Economic development encompasses many factors, including production,
finance and the distribution of resources both between regions and across
sectors of society. Although the pattern varies conspicuously, there has
been a general trend towards more servicebased economies. Product, financial
and even labour markets are becoming increasingly integrated and interconnected
in a worldwide economy with global commodity chains and financial markets.
Similar trends are appearing at a regional level in several parts of the
globe. These processes have been spurred on by advances in information
technology, international pacts designed to remove trade barriers or liberalize
investment flows and the progressive deregulation of national economies.
The same advances have also allowed wealth produced by national and transnational
mergers to become concentrated in fewer and fewer hands. There has also
been an increase in inequality in terms of income and resource use across
- and often within - nations. For many nations the problem of inequality
is made worse by debt burdens that seriously constrain growth. As transnational
enterprises respond to global business opportunities, the traditional
prerogatives of the nation-state and the capacity for macro-economic intervention
by the state are challenged anew.
|'For many nations the problem of inequality is made worse by
debt burdens that seriously constrain growth.'
In Markets First, it is assumed that most of the trends noted
above persist, if not accelerate. Economic development outweighs social
and environmental concerns in most international discussions. Resistance
continues but no radical changes in policy result. Recognition that maintenance
of environmental and social conditions is important for ensuring economic
development slows economic growth down over time, but not very noticeably.
In Security First, trends towards global integration continue
for some parts of the economy, yet come to a halt or even go into reverse
for others. Over time, more and more activity takes place in the grey
or underground economy.
Integration trends persist in Policy First and Sustainability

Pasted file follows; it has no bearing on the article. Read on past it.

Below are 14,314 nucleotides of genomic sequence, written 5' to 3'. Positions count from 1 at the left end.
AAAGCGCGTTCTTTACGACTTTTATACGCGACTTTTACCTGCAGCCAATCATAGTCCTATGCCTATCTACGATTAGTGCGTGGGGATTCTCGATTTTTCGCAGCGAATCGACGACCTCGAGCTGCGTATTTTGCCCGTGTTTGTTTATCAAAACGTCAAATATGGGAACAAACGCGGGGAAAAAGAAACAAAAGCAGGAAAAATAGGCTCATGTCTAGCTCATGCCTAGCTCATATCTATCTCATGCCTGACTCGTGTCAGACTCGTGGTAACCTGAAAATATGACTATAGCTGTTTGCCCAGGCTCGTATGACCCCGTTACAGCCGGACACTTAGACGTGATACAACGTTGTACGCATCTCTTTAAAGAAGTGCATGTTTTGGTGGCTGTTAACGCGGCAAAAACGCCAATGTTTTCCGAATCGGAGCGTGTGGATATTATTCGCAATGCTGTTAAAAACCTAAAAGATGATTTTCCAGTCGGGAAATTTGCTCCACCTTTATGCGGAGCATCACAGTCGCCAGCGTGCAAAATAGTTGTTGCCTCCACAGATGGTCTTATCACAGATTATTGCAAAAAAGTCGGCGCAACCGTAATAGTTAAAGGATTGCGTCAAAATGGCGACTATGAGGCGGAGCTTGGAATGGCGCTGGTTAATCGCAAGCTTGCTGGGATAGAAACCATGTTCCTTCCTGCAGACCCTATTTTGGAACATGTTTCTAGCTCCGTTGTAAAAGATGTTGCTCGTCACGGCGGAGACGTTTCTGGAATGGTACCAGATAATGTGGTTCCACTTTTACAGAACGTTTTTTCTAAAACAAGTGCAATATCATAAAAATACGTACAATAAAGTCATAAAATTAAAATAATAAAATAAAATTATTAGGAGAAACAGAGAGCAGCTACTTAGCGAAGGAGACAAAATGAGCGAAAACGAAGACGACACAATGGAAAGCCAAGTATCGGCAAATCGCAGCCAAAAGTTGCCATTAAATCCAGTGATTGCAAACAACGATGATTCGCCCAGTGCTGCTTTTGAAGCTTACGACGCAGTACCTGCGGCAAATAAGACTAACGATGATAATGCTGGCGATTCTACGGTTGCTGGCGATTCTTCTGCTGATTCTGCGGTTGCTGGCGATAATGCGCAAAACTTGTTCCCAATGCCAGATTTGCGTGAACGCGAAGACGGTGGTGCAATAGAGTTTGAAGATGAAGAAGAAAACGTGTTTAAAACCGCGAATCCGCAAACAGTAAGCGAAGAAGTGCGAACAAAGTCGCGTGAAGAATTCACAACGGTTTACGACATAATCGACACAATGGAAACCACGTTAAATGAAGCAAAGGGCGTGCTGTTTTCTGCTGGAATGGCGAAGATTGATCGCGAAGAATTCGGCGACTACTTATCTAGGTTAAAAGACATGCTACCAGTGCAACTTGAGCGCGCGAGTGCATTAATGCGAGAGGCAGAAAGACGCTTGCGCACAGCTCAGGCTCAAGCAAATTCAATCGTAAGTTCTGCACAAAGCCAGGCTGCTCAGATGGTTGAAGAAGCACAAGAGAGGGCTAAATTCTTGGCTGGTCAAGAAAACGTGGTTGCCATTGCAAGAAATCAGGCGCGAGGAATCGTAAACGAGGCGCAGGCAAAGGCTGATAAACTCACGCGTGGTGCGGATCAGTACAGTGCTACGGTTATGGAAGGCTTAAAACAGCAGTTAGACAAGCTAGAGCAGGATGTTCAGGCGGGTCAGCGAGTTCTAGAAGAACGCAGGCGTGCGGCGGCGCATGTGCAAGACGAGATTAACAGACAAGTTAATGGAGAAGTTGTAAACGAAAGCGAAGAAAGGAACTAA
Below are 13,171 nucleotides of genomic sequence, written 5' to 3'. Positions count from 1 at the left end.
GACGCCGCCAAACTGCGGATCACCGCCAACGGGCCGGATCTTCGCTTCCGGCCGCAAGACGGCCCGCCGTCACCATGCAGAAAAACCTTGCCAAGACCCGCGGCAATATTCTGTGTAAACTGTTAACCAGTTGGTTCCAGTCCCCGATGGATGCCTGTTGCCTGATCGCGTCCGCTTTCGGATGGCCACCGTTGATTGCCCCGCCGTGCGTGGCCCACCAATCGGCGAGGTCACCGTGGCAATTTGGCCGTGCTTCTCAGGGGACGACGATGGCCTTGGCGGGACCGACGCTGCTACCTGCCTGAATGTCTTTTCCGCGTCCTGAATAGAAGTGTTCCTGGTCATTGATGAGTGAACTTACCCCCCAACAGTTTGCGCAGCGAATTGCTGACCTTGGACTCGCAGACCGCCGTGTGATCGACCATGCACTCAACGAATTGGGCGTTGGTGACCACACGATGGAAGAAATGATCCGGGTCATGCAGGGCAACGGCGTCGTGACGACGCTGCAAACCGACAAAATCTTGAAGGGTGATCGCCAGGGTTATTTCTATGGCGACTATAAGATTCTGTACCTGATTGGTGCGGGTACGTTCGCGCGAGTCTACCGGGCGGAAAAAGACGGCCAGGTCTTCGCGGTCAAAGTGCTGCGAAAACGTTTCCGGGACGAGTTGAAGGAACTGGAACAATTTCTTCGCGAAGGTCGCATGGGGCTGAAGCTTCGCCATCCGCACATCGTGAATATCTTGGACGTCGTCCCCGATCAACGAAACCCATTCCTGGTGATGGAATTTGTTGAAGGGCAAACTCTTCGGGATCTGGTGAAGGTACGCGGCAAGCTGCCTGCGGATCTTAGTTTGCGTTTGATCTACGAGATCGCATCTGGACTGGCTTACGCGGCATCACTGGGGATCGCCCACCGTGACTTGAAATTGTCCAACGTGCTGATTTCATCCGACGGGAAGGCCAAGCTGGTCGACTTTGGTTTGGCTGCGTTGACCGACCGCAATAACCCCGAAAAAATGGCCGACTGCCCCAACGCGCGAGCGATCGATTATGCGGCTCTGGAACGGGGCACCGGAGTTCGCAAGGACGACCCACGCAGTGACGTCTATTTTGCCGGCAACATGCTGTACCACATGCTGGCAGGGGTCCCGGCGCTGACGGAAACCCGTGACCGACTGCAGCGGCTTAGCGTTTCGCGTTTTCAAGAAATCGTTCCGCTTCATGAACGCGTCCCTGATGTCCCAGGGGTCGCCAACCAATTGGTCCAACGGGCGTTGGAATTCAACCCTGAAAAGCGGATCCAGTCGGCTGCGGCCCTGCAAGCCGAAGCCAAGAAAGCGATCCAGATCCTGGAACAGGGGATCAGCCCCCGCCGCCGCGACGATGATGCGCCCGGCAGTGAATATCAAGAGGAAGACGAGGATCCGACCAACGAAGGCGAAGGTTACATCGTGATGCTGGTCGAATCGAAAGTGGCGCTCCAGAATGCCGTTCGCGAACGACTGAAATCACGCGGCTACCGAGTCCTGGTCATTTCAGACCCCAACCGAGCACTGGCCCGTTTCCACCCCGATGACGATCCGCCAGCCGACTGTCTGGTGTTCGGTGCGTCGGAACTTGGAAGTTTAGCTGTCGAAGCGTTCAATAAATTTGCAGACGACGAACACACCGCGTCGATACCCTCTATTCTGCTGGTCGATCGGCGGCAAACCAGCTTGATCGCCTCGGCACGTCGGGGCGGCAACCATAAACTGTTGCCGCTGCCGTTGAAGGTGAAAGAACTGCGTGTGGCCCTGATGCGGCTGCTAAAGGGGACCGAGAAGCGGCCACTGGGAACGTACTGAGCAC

First but they are tempered by the introduction of new policies and
institutions to tackle social and environmental concerns. This reflects
improved understanding of the crucial roles of human, social and natural
capital in determining economic health. Changes in attitudes and behaviour
in Sustainability First affect these trends more than in the other
scenarios as the whole notion of economic development becomes increasingly
subsumed in the broader concept of human development.
The effect of these changes on per capita income varies strongly across
regions and scenarios. Average income growth in all regions is lowest
in Security First but also very unevenly distributed due to the
greater inequality within regions. In the other scenarios, average growth
at the global level is similar but there are key differences between and
within regions. In Policy First, the more equable distribution
of growth makes average incomes of the wealthy grow slightly slower than
in Markets First, whereas incomes rise more rapidly among the poor.
The most dramatic increases in income growth are seen in Africa, but also
in parts of Latin America and the Caribbean, Asia and the Pacific, and
West Asia. The convergence in per capita incomes is even greater in Sustainability
First, especially as wealthier persons shift their emphasis away from
marketoriented production and consumption. However, large differences
remain at the end of the 30-year period.